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FRIDAY TRACK: The ‘Agbaya’ in Sparkles!

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Kilon Sparkles!

Playing Uncle is a tough tough thing; it’s like a weird popularity contest which involves profusely faking excitement, allowing your body to be used as a play board for practicing back flips and karate kicks – all endured with a smile of course.

Then there’s the zillion questions which you are guaranteed to deal with every time you have two or more children in the same room – Einstein questions such as ‘why is the Internet called internet?’ or ‘Did you know Miley Cyrus and Hannah Montana are sisters?’, as bizarre as these are, you’ll be amazed that for some strange reason, I never have a correct answer. Instead, I have mastered the art of being unavailable to help whenever they need help with homework – science, in particular is my worst subject. God forbid my cute 6-year old niece thinks I’m daft.

My one goal and obligation to my team of 13 nephews and nieces remains to be ‘the cool uncle’, the one that will give them money to go clubbing in roughly a decade – under the caveat that we can all roll together. I want them to come to me for advice on shoes and music and whether or not they should boycott Willow Smith.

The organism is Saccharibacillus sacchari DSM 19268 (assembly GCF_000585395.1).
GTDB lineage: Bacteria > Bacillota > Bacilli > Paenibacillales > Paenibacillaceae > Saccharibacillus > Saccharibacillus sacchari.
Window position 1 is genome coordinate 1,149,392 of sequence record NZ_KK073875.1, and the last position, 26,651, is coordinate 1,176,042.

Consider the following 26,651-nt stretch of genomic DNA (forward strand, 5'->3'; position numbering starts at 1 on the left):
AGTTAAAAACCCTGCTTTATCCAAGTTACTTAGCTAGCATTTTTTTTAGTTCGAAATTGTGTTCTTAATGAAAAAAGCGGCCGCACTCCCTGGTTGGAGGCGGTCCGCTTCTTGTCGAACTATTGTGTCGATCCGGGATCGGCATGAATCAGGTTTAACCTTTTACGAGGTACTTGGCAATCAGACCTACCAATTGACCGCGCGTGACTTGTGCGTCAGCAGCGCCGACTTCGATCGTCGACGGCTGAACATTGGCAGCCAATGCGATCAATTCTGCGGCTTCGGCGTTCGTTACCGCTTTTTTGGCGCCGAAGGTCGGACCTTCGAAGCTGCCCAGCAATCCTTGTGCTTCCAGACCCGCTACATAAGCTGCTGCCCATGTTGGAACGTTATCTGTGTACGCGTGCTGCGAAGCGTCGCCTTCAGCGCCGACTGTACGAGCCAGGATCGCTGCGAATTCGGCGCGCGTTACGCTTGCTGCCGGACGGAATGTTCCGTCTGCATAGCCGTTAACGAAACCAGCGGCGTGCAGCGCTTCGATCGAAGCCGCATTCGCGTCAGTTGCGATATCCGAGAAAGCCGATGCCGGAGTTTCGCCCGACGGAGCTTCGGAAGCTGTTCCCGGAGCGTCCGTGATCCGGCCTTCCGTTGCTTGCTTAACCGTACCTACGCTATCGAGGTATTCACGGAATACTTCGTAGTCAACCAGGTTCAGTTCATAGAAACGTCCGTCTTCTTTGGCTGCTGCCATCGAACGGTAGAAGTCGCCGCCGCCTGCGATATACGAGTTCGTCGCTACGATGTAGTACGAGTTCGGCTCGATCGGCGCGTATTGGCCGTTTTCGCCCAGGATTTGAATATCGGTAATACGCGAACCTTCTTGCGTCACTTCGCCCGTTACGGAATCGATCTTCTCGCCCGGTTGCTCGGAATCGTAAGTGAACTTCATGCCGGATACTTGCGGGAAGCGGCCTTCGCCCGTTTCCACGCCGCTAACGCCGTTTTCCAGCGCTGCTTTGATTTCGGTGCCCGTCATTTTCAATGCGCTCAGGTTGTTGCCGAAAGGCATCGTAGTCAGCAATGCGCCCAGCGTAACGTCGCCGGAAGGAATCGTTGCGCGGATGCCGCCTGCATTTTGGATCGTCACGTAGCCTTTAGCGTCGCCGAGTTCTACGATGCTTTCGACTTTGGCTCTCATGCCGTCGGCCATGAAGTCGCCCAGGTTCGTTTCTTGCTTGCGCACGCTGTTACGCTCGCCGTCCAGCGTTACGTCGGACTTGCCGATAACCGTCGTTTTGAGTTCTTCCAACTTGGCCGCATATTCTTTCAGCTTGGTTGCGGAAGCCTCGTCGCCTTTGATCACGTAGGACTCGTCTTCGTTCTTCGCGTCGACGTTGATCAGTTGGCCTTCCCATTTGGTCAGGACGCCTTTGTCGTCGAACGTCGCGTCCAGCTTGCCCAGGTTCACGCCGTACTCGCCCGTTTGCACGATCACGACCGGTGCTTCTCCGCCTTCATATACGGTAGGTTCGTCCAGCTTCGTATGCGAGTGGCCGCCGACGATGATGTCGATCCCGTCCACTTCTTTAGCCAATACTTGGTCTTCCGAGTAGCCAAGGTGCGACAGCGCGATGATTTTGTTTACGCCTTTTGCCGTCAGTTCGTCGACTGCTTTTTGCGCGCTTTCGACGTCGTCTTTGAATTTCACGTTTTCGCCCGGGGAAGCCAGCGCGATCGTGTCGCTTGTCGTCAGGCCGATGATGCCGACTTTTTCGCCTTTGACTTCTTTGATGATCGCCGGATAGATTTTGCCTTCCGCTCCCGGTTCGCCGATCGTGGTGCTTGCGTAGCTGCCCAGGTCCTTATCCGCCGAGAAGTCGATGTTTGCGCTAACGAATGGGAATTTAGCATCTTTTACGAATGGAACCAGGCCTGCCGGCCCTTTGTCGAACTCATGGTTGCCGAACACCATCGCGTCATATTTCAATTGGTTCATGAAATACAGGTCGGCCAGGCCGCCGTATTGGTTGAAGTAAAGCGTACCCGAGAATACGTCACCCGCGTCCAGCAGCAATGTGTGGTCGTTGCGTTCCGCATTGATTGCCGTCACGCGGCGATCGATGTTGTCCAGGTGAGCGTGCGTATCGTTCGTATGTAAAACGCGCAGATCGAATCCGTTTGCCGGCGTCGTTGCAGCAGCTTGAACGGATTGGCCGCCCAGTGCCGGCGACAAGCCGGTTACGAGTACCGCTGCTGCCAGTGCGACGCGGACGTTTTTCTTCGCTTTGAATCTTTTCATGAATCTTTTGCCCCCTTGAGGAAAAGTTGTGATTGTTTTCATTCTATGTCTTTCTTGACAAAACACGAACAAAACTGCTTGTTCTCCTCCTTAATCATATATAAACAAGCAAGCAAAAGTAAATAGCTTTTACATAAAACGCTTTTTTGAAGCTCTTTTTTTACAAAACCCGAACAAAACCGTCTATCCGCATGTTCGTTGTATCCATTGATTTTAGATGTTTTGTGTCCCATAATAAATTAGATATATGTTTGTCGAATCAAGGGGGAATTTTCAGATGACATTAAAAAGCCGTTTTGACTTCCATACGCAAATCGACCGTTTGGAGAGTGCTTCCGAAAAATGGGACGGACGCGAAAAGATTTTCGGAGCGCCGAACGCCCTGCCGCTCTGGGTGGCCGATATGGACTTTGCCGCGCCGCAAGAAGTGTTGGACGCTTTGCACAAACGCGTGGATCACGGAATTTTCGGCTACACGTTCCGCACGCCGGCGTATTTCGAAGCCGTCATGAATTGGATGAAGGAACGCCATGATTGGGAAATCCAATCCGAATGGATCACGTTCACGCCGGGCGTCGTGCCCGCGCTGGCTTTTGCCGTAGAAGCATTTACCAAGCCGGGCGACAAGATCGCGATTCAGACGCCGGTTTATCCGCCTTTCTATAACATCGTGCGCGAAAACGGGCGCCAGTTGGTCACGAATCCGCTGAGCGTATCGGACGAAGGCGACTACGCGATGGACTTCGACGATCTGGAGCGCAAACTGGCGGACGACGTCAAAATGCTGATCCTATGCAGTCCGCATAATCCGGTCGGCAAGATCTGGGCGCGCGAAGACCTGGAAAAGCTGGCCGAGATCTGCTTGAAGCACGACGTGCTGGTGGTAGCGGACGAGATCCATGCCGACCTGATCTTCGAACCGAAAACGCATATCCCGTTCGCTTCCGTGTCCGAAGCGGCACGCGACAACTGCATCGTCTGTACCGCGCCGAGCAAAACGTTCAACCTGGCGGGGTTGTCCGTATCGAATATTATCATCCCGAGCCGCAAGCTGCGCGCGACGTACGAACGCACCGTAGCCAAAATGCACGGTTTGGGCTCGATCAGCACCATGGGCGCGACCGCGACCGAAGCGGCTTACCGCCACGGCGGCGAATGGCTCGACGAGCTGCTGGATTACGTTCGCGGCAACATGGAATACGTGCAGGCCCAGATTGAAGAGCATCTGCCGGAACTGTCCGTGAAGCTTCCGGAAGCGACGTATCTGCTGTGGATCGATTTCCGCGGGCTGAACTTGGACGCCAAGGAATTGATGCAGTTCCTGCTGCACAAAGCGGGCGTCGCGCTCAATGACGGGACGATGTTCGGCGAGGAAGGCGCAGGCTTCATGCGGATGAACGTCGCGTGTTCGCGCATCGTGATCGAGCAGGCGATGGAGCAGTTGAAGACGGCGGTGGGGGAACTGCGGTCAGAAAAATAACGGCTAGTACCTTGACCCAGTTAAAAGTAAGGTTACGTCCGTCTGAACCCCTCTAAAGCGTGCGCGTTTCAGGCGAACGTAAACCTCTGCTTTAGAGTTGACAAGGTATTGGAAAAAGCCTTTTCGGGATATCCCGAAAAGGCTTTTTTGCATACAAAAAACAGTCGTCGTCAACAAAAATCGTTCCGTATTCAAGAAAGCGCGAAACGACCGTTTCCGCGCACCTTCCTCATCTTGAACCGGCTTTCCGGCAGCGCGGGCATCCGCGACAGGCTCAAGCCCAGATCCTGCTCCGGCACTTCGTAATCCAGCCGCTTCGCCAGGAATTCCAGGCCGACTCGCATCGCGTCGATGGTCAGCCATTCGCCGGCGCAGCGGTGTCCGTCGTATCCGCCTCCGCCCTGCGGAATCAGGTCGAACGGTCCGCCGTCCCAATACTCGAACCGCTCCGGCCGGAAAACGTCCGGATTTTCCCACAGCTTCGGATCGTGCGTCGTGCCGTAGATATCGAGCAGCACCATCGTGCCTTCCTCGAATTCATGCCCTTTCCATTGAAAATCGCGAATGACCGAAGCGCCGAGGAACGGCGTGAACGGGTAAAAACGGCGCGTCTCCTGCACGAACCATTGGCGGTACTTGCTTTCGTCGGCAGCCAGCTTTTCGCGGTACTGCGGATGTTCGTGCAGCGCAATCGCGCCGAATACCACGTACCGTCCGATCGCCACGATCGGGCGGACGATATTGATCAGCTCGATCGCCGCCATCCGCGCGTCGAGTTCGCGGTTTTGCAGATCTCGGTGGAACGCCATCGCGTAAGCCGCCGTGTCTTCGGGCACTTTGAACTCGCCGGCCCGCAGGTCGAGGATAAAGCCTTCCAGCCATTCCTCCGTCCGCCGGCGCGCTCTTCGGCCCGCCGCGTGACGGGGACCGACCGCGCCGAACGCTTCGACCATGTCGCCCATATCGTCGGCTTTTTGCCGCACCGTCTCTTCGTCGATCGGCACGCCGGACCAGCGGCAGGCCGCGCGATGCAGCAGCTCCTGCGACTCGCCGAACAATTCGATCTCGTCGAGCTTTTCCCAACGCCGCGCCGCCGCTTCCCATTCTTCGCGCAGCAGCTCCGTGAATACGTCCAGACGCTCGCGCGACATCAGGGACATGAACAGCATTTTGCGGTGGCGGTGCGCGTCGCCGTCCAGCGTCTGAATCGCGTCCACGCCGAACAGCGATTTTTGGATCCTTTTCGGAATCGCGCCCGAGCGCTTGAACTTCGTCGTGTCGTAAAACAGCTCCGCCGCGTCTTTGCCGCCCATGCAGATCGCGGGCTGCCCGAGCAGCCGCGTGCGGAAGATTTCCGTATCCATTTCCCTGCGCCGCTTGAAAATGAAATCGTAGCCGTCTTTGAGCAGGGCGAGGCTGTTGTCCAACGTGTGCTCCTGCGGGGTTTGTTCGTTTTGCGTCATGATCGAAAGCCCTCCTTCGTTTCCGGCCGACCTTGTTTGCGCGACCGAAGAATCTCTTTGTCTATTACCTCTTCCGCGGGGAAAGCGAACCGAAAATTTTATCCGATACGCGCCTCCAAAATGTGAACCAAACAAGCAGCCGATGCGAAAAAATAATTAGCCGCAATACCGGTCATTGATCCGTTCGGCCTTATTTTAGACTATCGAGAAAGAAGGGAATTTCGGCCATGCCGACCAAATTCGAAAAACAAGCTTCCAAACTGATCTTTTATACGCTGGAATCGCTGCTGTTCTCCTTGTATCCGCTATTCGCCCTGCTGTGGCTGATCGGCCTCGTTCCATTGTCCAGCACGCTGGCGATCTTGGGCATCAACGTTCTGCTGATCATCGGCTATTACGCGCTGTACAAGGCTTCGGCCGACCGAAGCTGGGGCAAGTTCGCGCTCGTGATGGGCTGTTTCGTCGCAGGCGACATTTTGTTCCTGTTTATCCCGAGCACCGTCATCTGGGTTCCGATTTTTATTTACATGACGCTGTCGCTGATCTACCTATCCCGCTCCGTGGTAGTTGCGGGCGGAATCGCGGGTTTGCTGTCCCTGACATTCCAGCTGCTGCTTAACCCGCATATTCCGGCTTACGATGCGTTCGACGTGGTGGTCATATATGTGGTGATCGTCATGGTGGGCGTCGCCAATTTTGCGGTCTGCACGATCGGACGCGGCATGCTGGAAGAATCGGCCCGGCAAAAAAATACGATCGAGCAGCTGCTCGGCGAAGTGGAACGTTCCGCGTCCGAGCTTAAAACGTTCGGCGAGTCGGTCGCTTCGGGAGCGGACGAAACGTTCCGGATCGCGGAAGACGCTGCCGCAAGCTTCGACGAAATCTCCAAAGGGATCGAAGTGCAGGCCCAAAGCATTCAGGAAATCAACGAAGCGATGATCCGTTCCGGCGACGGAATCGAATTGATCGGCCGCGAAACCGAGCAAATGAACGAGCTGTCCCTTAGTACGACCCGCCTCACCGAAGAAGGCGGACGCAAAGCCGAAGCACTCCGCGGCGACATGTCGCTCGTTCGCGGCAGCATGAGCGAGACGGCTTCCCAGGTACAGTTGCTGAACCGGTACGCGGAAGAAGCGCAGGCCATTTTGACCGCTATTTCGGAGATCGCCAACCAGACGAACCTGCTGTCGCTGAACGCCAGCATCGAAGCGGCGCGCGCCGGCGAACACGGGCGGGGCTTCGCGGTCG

I have managed to do this very successfully for thirteen years but I think I crossed the line two nights ago, during a conversation with my thirteen-year old nephew who just recently started boarding school. In the course of our chat about the new school and its trappings, I asked “…how are the girls…?”

I could see his right eye do a weird twitch almost like he’d been hit with a DUI. Immediately, I entered my own personal time zone, back to the mid-90s when I used to loathe my eldest brother’s friends come to visit. I hated it so much that I remember I’d go and essentially sit in the neighbourhood corner shop reading labels and pretending to be fascinated with the ‘fat free’ Kelloggs’ option. Why? Because whenever the older ones or ‘uncles’ would come visit, it often meant I would be reminded about how much game I had or how behind I was with ‘doing it’.

Before I traded in baseball caps for aso ebi fila, I hated all family gatherings and functions where more than one uncle would be at one time. I tried my best to avoid placing myself in situations where conversations would lead to “….so how are the girls?” (for the relatively PC ones); for the ones who couldn’t give a shit about your feelings they’d go straight for the kill with “….have you lost your virginity…”or my personal favourite “have you disvirgined all the girls in your class yet…?”

I had an Uncle who was in my house almost once a week and every week he’d ask the same question ‘…so how far?’ I mean, c’mon!

Time does indeed heal, because back then, as you could imagine for any 13-year old boy fighting Kinder surprise spots with his kwashiorkor physique, intrusive questions into his sex life – existent or otherwise – was a pain in the groin (pun INTENDED!).

It was never my reality that one day I would be asking that same question completely naive of what effect that could trigger in my nephew’s mind.